RWE has filed an arbitration claim against the Netherlands, seeking compensation for the Dutch decision to phase-out electricity production from coal by 2030. The firm invokes the Energy Charter Treaty (ECT), an international investment agreement signed in 1994. 
The ECT protects foreign investments in energy supply and allows investors to seek compensation from their host state for almost any measures that lower the investors expected profits.
The director of Climate Action Network (CAN) Europe, Wendel Trio, commented: “It’s outrageous that fossil fuel firms can use this powerful Treaty to obstruct the clean energy transition. It’s high time for European countries to withdraw from this dangerous agreement and don’t waste any more time in futile attempts to reform it.”
“This is not the first time a fossil fuel company tries to get taxpayers to pick up the bill for bad business decisions and it won’t be the last if we fail to act. RWE knew about the dangerous impacts of climate change and the need to phase-out fossil fuels rapidly when they decided to open a coal-fired power plant in 2015 and so do companies that continue investing in fossil gas in 2021. This perilous Energy Charter Treaty will continue to be used to pass the costs of stranded assets to the public,” added Wendel Trio.
RWE’s claim is the first in Europe of a coal-plant owner against a state’s decision to phase-out coal to fulfil its climate commitments. Another owner of a Dutch coal-fired power plant, Uniper, started legal proceedings on the basis of the ECT in December 2019 but has not requested arbitration to date.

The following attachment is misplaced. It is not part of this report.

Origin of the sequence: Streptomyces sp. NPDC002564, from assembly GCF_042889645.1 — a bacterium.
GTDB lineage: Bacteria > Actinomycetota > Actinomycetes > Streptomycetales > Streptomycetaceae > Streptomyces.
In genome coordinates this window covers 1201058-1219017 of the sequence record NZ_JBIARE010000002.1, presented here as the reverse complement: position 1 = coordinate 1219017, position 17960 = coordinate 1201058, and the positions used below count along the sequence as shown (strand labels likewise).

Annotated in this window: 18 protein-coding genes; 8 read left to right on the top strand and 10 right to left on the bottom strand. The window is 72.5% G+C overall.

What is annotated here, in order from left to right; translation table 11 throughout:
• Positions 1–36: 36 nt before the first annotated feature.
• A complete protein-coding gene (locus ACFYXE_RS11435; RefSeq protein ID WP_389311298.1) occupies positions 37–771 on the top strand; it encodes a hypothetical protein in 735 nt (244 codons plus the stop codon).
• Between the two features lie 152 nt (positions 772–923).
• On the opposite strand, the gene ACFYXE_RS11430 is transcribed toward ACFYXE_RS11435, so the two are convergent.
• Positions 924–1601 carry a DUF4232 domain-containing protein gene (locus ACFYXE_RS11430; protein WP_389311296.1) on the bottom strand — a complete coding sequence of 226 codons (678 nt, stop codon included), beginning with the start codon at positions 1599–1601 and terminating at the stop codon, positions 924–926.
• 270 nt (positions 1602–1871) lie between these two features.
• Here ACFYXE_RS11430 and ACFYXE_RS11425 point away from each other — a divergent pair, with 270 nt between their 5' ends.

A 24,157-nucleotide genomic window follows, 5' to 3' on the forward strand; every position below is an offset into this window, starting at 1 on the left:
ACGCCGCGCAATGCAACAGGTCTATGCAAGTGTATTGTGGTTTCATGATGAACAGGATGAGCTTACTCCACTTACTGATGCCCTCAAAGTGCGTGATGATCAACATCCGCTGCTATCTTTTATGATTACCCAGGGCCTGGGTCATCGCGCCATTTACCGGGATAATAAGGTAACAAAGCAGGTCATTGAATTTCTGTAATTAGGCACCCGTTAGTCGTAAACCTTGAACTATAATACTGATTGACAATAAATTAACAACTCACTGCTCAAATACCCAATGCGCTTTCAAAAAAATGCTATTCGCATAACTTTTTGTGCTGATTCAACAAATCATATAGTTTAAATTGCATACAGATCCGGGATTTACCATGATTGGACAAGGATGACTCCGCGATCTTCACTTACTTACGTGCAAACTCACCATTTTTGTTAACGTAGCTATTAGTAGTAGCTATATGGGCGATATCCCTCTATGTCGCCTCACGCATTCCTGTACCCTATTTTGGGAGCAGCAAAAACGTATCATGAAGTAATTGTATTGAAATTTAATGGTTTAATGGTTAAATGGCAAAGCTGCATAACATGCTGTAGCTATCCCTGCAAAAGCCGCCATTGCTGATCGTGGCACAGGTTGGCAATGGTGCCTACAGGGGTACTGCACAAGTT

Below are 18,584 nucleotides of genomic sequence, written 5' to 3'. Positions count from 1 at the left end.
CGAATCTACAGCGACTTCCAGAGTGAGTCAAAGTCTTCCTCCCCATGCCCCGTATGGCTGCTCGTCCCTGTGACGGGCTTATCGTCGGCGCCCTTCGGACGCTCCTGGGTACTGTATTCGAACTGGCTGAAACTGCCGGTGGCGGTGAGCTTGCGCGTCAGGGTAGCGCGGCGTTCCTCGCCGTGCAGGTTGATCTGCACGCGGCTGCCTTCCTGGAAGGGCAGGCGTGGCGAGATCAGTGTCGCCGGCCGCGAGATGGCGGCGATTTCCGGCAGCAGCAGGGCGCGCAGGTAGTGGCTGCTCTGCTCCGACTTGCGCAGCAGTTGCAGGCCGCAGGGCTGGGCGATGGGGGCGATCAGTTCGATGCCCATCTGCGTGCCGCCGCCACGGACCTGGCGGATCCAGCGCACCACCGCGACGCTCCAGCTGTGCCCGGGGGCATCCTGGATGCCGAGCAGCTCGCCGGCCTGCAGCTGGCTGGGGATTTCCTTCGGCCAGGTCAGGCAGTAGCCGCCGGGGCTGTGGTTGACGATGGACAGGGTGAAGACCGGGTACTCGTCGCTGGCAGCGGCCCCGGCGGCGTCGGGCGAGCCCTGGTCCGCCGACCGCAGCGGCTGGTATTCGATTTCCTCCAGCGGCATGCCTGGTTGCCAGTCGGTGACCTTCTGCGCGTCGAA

The ECT is currently undergoing a modernisation process as it is widely seen as outdated and an obstacle to the clean energy transition. In December 2020, the Spanish minister for the Ecological Transition, Teresa Ribera, called for the EU to withdraw if ECT reform failed to align the treaty with the Paris Agreement.  Four French ministers sent a letter to the European Commission, heavily criticising the modernisation process for being too slow and voicing doubts it could ever achieve the changes needed to make the ECT harmless from a climate perspective. They, therefore, asked for the Commission to assess the “legal, institutional and budgetary modalities” of coordinated withdrawal. 
 See ICSID Case No. ARB/21/4 https://icsid.worldbank.org/cases/case-database/case-detail?CaseNo=ARB/21/4. The complaint was filed on 2 February by RWE AG (Germany) and RWE Eemshaven Holding II BV (the Netherlands).
 For further details and sample cases, see our CAN Europe policy briefing: caneurope.org/docman/renewable-energy/3668-policy-briefing-on-the-energy-charter-treaty-ect/file
 In 2019, a US company claimed compensations from Canada under the NAFTA agreement: https://pubs.iied.org/sites/default/files/pdfs/migrate/17660IIED.pdf
 Ribera tweet: https://twitter.com/Teresaribera/status/1338812479112171520
Contact: Cristina Dascalu, communication coordinator, email@example.com